Francisco Goya (1746-1828), deaf and ill, lives the last years of his life in voluntary exile in Bordeaux, a Liberal protesting the oppressive rule of Ferdinand VII. He's living with his ... See full summary »
The story of Salomé told as one of extreme love and vengeance. A director prepares a troupe of flamenco dancers for a performance. He summarizes the story and describes his spring for the ... See full summary »
In the not too distant future, a very smoggy and overpopulated Earth government makes it illegal to have children for a generation. One couple, unsatisfied with their substitute robot baby,... See full summary »
As a hall fills with performers, a narrator says that flamenco came from Andalucia, a mix of Greek psalms, Mozarabic dirges, Castillian ballads, Jewish laments, Gregorian chants, African ... See full summary »
La Paquera de Jerez,
Manu, who just turned ten, makes his first trip to Murcia to spend some time with his father's family. Surrounded by orchards, sea, nature and a cheerful and warm family, he will find his first love and the first signs of his adult life.
Practically unseen Carlos Saura film deserves resurrection
At long last I was able to see this film last night as part of a(n) (incomplete) Carlos Saura retrospective sponsored by the Film Society of Lincoln Center in New York City. Having been a big fan of the director's CRIA CUERVOS (1976) and ELISA, VIDA MIA (1977), both of which were shown commercially in the United States and warmly received, I was dismayed when LOS OJOS VENDADOS (1978) received no theatrical release and never turned up as part of previous Carlos Saura retrospectives in NYC.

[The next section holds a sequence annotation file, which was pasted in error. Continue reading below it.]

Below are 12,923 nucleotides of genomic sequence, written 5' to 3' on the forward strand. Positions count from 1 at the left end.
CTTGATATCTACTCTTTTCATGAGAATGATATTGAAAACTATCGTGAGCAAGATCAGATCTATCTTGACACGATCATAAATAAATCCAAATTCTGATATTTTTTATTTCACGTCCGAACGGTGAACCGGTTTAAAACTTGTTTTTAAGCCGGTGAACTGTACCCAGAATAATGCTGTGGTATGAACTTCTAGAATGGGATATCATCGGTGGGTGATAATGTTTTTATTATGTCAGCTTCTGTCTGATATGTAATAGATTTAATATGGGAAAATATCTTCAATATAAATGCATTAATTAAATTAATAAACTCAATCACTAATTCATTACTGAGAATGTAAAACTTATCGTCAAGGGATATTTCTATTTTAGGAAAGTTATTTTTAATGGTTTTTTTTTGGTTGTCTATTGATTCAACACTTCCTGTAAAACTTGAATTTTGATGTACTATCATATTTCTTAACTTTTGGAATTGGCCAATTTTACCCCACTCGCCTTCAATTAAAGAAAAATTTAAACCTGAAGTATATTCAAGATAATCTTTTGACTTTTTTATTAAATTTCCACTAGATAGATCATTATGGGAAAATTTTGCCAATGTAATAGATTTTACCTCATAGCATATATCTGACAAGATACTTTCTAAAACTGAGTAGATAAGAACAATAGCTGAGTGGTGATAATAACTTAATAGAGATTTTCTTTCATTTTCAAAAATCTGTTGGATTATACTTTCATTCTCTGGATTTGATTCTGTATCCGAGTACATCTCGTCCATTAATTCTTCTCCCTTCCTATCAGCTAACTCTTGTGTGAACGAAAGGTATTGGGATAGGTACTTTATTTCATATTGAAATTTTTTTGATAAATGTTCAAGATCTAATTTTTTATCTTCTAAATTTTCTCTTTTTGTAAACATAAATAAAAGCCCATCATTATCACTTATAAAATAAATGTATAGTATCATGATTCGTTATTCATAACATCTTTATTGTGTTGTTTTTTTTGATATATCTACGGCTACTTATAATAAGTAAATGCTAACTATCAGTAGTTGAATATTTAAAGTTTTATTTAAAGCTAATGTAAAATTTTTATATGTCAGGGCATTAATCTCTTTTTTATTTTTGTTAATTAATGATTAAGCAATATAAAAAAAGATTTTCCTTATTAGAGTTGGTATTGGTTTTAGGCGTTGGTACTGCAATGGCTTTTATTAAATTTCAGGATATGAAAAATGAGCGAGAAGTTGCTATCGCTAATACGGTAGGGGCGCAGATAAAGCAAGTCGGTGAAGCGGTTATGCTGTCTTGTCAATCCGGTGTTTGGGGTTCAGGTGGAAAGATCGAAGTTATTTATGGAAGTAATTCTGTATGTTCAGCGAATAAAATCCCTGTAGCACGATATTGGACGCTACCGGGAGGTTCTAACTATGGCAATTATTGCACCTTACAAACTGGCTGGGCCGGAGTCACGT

Saura's collaborations with Geraldine Chaplin are the shining lights of his career and LOS OJOS VENDADOS is no exception. Her presence in this film is indispensable to its success, and she is never less than mesmerizing. I would need at least another viewing to begin to appreciate fully the film's layers and nuances -- the ways it links falling in love with the disintegration of existing relationships; persistence of memories with dreams and nightmares; persecution by self, others and society with political terrorism.
The film is filled with unforgettable imagery and haunting moments. Except for two overlong and overdone sequences (ironically, one of which is a dance scene given that Saura's reputation today rests mostly on his dance films), LOS OJOS VENDADOS is one of Saura's strongest films. The final 5 minutes are unforgettable.
By the time he made LOS OJOS VENDADOS, Saura had definitely developed an identifiable style of his own, and it is a pity that his 1970s films are largely ignored and/or unavailable today. Unseen in New York for 28 years, LOS OJOS VENDADOS drew only a handful of viewers at the showing I saw. The film cries out for restoration (the print the Film Society managed to unearth was faded pink and had a botched subtitling job). It is perhaps an even more relevant and powerful film now than it was in 1978.
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